Case in point: I was in high school when my local library retired its card catalog.  In conjunction with closing their catalog, the library offered patrons a giveaway: a free card signed by the author of the book.  The only catch was that you couldn’t request any specific author or book—it was the luck of the draw.

Not one to give up an opportunity for a collectible signature, I signed up.  And this is what I received:

I really did luck out with what I won—I’m a sports fan, and have always followed racing, so to get a card signed by Richard Petty was something of a thrill.

Now, what I have is a cross-collectible: I have a piece of sports memorabilia, a signed autograph from a celebrity, and a piece of library history (the card catalog has now gone the way of the dinosaur). 

Which just goes to show you: always keep your mind open, always be on the lookout.  You never know where you’re going to find those really cheap—or, in this case, absolutely free—pieces to add to your collection.

What about you?  Have you stumbled upon free goodies like this one?

The Little Half-Sister for United States coins

The nickname “Little Half-Sister” in the world of coin collecting is directly tied to the half cent coin produced by the United States mint. 

Photo courtesy of Wikipedia.com
Photo courtesy of Wikipedia.com

This coin first came about with the Coinage Act Of 1792 (this law established the United States mint and regulated the coinage of the United States).  The coin was produced from 1793 to 1857 and was made of 100 % copper (there were a few years along the way that a half cent was not produced).

There are no mint marks on any of the half cents that were ever produced, and this is because of the fact that they were made at the Philadelphia mint.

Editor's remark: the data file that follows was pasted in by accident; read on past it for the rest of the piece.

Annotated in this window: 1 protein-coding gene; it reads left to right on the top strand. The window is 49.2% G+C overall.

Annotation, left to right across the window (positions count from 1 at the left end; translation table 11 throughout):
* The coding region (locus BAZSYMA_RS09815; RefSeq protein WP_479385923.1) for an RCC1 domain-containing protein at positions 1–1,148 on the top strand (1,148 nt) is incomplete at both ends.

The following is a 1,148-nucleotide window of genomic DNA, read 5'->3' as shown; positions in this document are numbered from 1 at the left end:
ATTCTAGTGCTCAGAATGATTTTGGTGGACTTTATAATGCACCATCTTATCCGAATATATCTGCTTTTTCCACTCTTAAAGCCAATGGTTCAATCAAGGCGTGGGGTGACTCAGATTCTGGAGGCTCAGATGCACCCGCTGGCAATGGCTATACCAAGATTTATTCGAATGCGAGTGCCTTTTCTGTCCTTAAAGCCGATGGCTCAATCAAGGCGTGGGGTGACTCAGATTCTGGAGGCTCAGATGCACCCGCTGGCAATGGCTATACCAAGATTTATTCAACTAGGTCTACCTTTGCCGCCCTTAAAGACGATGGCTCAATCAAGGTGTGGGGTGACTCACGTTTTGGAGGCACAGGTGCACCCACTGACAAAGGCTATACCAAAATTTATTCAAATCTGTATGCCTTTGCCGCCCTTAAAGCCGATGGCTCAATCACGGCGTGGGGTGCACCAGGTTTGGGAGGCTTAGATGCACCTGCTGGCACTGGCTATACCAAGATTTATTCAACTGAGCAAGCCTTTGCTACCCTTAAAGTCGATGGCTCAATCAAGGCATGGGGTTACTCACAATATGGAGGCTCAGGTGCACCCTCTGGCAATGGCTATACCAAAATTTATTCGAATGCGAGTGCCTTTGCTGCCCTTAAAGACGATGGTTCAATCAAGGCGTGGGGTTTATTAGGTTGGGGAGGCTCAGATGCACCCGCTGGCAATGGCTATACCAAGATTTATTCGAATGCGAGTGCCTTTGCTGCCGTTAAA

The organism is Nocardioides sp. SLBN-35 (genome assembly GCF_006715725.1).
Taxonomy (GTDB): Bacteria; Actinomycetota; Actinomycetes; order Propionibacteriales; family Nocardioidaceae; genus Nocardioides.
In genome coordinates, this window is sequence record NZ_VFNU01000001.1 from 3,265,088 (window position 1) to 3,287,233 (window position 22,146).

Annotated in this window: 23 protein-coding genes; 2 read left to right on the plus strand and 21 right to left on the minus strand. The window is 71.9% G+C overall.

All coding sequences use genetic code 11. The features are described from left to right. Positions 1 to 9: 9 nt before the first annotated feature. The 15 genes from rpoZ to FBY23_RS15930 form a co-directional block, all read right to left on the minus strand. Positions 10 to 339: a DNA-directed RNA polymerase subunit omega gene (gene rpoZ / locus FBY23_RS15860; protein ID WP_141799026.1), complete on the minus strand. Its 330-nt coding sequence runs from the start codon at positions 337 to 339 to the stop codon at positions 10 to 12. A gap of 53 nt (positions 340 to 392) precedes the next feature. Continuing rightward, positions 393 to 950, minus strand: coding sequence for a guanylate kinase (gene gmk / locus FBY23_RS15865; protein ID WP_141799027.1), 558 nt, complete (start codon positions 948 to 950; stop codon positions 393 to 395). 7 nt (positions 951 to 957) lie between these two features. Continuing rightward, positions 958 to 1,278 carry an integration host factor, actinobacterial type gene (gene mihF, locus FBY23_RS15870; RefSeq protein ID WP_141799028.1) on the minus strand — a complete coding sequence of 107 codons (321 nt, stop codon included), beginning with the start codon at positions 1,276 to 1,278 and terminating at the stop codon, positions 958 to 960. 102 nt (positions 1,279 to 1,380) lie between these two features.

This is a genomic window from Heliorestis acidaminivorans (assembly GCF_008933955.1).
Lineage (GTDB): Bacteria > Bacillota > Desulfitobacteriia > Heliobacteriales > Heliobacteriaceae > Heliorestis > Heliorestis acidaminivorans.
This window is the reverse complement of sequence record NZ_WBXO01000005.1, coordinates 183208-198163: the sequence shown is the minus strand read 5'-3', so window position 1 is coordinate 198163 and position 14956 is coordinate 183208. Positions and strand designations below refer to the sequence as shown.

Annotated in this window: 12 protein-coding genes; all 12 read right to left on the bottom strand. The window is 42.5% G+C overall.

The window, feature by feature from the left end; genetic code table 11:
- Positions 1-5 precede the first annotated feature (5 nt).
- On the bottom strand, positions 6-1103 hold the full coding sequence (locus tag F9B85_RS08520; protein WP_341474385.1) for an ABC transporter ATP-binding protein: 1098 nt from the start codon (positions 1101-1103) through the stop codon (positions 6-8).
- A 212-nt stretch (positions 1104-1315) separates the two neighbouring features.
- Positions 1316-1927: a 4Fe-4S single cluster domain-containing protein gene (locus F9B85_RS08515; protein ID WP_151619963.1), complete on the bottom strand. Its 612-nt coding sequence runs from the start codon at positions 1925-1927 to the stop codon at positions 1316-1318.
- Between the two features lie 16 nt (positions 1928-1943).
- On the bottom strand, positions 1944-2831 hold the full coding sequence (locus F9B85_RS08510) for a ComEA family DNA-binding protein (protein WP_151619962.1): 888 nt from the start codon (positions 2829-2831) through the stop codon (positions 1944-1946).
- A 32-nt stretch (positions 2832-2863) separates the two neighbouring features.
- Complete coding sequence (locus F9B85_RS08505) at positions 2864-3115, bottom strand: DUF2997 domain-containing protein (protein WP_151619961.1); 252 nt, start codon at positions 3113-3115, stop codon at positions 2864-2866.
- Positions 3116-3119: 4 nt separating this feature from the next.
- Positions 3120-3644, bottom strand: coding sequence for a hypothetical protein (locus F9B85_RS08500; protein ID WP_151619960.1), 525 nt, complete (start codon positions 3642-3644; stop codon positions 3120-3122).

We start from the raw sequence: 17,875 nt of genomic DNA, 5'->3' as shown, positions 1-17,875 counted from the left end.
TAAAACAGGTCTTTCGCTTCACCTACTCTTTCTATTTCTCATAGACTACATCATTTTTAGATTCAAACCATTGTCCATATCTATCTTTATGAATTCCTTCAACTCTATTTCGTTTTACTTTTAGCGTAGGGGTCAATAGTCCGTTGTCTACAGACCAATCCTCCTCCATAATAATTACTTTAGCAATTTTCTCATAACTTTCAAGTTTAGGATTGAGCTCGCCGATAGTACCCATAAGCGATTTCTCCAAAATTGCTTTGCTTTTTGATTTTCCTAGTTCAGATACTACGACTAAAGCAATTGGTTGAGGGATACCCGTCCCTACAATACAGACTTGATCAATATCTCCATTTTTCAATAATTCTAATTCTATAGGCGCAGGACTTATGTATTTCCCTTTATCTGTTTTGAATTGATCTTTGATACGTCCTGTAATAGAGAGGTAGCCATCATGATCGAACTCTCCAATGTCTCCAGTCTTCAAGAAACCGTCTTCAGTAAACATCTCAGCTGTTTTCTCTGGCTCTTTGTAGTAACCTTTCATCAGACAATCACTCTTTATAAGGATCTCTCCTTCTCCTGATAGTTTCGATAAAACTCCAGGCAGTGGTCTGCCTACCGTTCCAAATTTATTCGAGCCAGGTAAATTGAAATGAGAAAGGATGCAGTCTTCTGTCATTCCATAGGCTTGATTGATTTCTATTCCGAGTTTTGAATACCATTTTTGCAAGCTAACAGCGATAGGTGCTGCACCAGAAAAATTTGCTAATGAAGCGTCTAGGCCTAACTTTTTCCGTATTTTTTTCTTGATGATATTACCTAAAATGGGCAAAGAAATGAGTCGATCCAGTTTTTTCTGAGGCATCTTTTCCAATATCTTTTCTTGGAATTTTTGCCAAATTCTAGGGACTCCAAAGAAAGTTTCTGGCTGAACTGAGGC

Although half cents were issued for more than 60 years, they remained one America’s unwanted coins. They proved to be of little use, and they were often kept in storage at the Mint.  Production of this coin (often stopped for a couple of years) was often interrupted by shortages of copper and lack of demand.  After a few years, the mint turned to English based companies to produce the planchet for the coin (the war of 1812 stopped this, and the US went back to producing the planchets for the coins).

This denomination would make a great conversation piece and would be a great way to help introduce people to coin collecting.

Have you run across one of these “little half-sisters” yet?

Need a Trime? That will be 3 cents!

The United States has produced some interesting coins, and the Three Cent piece is definitely one of them. 

The term “trimes” is widely used today as a nickname for these coins.  That nickname was first used by the mint director James Ross Snowden at the time of their production.

The United States started to produce this coin in 1851 as a result of the decrease in postage rates (which went from five cents to three).  The mint also started to offer this coin to answer the need for a small-denomination, easy-to-handle coin.  This coin was released in silver (the silver content was raised in 1854) to help encourage circulation.

Photo By Bobby131313 for wikimedia.com